It’s that time again, when people are considering applying to graduate programs for the coming academic year. Later in the Fall semester our Graduate Committee will begin making acceptance decisions and will be nominating some of the newly admitted students for competitive, campus-wide fellowships, to help them fund their studies, not to mention making decisions about who will hold the Department’s graduate teaching assistantships. So I thought it was a good time to say a few things about why you might consider studying religion at the University of Alabama.
When we designed our two-year Masters degree (which launched in the Fall of 2017), we aimed to devise a novel degree that would serve two possibly different constituencies: those interested in eventually pursuing a Ph.D. and those wanting a liberal arts Masters degree whose skills could assist them in succeeding in any number of futures well outside academia. The graduate program that resulted immerses students, from their first semester, in the tools of modern social theory along with the skills grouped together as the Digital Humanities (by means of two required Foundations courses). Our hope is not only that students understand the gain of using social theory to study religion as an aspect of culture and history (thereby seeing it as an element of wider systems by which identities and groups are made, remade, and, yes, contested) but that they also quickly see how knowing something about big data analysis, editing video and audio files, making and managing websites and blogs, etc., can come in handy as a scholar or as someone working in almost any other career today — whether using these skills to generate new knowledge or to convey these findings to wider audiences.
And, with an 11-person graduate faculty, with expertise from India, the Middle East, and North America to ancient Greece, Europe, and modern pop culture, there’s a pretty good chance that someone here will overlap enough with a student’s interests to be able to meet them where they are but then help move them to somewhere new. Adding to this the possible internships students can tackle as part of their degree, to gain practical experience in a variety of fields, as well as the chance to earn a Museum Studies certificate, and you arrive at a program that’s easily adapted to each student’s needs.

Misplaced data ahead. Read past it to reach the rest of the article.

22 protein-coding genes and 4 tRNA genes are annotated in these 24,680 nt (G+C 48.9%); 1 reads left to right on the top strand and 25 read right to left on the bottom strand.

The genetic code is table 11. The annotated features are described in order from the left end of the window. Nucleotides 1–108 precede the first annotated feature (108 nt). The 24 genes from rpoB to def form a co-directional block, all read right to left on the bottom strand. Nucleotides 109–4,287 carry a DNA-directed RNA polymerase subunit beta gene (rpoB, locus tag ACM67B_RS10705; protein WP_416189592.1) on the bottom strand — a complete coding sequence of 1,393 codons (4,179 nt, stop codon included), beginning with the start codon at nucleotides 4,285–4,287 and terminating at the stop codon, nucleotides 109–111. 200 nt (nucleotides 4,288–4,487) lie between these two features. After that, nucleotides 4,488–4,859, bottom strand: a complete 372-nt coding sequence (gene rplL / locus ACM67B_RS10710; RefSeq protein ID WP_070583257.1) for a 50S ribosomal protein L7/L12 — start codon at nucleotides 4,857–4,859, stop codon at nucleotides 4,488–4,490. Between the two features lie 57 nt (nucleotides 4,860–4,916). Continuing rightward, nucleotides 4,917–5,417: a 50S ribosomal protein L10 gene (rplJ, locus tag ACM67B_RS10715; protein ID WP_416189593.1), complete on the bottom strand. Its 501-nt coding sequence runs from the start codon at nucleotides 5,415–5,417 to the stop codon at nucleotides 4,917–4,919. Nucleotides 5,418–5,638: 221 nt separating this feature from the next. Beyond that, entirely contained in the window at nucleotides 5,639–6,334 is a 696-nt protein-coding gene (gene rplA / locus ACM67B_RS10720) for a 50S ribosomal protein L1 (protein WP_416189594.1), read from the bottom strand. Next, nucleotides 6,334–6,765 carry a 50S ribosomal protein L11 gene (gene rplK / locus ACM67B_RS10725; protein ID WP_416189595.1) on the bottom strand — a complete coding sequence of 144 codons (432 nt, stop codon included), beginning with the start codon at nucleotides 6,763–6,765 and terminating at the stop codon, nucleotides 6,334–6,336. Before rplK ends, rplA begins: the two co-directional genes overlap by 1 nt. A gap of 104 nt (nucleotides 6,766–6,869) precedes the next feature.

We’ve been lucky enough to fund all students so far admitted to our MA program, but these decisions are always made on an annual basis. Moreover, we’ve been very successful with some of our students receiving campus-wide awards, with 7 of our initial 13 full-time students being awarded one of these competitive Fellowships (entailing a full-stipend as an outright award, a tuition waiver, and health insurance). And while those holding a TA position gain experience in the classroom each Fall and Spring semester, it’s always done working closely with their supervisor and never with the student on their own as the professor-of-record. And during the summer there’s an opportunity for MA students to earn income as part of the supervised team teaching online courses.
Although the program is not yet very old, our graduates have already confirmed that our aim to serve the needs of students with a variety of interests and different hopes for their futures works (learn more about what they’re doing). So we hope you’ll consider learning more and maybe even applying.